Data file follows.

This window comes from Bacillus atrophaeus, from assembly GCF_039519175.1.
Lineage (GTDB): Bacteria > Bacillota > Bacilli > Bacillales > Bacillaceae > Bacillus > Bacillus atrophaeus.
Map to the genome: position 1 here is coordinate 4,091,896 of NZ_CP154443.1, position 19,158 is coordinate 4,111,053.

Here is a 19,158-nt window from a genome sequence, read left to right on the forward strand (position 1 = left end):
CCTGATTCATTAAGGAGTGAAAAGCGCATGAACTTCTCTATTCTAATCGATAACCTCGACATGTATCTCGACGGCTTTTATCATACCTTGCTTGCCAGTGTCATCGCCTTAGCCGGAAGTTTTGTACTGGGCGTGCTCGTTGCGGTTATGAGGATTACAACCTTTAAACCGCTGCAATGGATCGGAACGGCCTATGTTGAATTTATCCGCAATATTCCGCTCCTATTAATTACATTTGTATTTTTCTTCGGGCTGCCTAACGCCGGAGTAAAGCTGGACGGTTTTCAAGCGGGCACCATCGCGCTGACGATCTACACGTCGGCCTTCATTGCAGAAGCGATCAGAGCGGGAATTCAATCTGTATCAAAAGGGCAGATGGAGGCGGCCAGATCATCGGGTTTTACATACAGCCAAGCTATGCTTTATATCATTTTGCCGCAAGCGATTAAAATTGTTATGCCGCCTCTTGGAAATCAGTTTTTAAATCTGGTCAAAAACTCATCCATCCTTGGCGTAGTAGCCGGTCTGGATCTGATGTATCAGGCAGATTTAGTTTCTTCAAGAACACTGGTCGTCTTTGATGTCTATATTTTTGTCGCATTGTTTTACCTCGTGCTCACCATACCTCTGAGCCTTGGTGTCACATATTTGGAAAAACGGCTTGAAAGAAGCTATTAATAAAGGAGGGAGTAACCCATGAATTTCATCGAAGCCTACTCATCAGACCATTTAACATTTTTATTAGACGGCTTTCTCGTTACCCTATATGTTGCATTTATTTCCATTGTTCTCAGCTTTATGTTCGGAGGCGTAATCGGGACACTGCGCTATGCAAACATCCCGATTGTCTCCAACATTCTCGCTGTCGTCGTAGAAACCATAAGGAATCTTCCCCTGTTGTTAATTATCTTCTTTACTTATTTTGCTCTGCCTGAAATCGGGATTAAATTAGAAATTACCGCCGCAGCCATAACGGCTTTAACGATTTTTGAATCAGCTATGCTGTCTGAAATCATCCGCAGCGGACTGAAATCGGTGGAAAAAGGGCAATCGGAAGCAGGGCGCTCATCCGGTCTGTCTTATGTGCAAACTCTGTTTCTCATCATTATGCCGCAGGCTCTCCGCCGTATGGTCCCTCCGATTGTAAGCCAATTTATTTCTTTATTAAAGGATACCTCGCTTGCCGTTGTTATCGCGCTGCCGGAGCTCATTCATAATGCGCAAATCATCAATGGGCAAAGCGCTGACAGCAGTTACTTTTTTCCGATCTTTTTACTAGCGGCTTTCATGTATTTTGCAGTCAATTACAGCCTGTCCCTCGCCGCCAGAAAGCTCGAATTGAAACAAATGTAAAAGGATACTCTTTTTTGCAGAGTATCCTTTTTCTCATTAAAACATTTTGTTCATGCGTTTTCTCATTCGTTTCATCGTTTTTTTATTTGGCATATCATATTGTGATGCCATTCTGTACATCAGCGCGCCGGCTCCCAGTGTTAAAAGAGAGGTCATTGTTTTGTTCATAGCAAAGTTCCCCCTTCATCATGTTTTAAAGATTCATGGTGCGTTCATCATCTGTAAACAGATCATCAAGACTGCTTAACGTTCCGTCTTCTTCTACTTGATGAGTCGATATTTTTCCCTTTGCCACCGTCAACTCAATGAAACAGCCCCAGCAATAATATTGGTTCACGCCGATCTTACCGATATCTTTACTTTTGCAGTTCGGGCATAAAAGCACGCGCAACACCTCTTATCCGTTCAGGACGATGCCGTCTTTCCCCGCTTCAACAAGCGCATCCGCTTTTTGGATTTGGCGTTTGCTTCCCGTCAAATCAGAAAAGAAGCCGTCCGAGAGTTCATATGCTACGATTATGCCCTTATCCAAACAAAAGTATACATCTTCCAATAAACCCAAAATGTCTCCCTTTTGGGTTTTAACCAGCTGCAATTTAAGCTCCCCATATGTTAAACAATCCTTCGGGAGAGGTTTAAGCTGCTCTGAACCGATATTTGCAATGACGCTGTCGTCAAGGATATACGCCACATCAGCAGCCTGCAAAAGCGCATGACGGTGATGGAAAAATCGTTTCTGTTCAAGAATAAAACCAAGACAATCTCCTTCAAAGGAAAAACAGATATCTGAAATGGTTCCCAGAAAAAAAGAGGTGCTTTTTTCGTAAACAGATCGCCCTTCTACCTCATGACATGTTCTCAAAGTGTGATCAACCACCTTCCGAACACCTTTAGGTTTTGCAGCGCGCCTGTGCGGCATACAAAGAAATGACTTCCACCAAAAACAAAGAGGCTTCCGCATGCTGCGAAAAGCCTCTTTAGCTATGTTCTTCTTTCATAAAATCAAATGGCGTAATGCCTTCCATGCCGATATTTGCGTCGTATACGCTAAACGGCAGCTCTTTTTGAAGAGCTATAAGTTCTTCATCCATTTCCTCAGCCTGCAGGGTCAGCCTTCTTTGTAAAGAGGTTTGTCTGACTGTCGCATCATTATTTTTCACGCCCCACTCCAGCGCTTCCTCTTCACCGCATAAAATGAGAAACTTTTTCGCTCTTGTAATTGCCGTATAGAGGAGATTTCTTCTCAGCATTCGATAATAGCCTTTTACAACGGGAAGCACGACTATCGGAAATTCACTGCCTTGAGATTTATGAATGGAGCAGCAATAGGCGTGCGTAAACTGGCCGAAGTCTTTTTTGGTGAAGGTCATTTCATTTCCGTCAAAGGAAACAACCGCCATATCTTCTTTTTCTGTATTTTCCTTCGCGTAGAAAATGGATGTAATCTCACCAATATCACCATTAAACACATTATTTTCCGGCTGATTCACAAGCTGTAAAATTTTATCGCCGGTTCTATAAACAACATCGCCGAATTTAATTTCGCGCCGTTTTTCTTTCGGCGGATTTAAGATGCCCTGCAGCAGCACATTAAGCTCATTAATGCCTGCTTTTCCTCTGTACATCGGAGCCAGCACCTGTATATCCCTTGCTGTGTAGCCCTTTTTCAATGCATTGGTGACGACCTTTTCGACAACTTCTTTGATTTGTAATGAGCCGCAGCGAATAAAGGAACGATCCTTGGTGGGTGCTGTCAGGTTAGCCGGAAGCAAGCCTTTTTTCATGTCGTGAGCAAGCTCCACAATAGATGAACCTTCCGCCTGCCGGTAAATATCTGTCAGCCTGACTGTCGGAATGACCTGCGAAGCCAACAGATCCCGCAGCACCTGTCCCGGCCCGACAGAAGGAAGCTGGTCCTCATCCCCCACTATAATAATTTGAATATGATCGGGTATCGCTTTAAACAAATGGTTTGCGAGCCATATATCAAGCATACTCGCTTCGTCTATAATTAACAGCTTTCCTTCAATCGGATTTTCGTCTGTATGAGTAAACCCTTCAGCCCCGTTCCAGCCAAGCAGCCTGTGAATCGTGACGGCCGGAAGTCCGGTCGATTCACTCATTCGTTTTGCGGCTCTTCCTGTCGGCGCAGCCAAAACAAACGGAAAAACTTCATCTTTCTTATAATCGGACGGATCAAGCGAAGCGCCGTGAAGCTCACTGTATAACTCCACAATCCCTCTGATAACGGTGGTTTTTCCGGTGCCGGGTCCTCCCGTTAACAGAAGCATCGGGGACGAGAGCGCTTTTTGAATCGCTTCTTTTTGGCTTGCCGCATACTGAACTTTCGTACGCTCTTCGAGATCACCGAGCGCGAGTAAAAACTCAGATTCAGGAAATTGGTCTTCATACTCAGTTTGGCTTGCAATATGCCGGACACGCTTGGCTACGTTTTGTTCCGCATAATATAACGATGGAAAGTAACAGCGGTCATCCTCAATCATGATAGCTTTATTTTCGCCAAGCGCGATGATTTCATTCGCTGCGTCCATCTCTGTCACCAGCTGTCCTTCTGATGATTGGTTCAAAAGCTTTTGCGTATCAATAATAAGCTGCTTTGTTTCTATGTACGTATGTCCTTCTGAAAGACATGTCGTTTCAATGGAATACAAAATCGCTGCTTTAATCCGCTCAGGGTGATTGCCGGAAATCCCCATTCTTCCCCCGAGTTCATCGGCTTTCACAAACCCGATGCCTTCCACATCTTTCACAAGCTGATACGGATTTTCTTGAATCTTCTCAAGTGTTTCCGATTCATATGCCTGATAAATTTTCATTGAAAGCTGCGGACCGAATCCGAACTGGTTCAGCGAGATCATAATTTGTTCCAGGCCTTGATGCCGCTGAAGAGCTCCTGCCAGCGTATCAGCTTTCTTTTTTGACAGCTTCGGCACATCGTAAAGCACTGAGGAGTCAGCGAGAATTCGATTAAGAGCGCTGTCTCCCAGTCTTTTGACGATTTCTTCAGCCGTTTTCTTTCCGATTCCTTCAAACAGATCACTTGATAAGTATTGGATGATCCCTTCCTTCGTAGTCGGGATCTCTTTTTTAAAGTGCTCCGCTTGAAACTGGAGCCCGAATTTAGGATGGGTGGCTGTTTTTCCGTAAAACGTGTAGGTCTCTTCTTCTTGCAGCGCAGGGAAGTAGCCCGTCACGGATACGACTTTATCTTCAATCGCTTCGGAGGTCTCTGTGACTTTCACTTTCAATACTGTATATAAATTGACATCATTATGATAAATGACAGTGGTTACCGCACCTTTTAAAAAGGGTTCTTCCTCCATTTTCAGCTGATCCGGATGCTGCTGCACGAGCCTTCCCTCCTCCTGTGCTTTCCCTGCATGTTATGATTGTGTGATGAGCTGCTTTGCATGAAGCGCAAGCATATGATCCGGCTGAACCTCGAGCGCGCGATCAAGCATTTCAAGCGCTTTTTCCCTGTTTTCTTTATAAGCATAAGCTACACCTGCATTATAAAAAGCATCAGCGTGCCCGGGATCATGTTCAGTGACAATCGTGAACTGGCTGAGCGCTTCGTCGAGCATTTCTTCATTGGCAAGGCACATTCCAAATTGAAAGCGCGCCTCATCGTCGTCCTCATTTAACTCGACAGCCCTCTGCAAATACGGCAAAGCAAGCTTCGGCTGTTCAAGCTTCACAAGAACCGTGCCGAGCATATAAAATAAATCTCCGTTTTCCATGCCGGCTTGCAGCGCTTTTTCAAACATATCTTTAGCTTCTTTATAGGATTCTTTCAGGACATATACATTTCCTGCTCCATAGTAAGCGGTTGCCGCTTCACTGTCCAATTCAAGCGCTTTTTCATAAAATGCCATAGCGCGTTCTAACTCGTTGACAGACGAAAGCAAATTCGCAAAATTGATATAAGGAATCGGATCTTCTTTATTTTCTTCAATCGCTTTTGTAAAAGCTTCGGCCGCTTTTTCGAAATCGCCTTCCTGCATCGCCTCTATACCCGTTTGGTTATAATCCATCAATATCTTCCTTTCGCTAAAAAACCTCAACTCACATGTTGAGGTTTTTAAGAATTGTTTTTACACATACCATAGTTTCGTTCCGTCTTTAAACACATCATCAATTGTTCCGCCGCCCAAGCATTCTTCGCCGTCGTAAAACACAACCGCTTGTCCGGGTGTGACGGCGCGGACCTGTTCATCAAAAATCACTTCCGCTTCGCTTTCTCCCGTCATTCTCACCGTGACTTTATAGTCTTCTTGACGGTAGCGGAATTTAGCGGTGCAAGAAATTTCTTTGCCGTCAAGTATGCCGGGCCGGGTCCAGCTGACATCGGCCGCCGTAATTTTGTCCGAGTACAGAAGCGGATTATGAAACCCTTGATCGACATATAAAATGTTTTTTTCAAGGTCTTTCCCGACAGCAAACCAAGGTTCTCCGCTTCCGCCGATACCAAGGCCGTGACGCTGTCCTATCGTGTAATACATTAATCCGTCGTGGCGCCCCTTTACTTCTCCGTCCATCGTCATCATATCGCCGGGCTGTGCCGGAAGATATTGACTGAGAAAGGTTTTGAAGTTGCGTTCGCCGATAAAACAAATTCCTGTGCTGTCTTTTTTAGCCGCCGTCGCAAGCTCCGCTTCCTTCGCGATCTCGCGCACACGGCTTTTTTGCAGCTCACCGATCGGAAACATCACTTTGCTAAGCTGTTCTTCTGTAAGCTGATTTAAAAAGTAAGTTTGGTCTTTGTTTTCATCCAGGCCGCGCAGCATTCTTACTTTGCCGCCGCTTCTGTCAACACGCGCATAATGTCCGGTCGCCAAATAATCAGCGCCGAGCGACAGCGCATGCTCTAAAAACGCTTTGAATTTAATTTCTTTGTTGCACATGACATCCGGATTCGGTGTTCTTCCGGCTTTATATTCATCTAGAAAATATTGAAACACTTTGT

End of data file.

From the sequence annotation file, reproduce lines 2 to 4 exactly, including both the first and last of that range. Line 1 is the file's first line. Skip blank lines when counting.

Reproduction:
Lineage (GTDB): Bacteria > Bacillota > Bacilli > Bacillales > Bacillaceae > Bacillus > Bacillus atrophaeus.
Map to the genome: position 1 here is coordinate 4,091,896 of NZ_CP154443.1, position 19,158 is coordinate 4,111,053.

Here is a 19,158-nt window from a genome sequence, read left to right on the forward strand (position 1 = left end):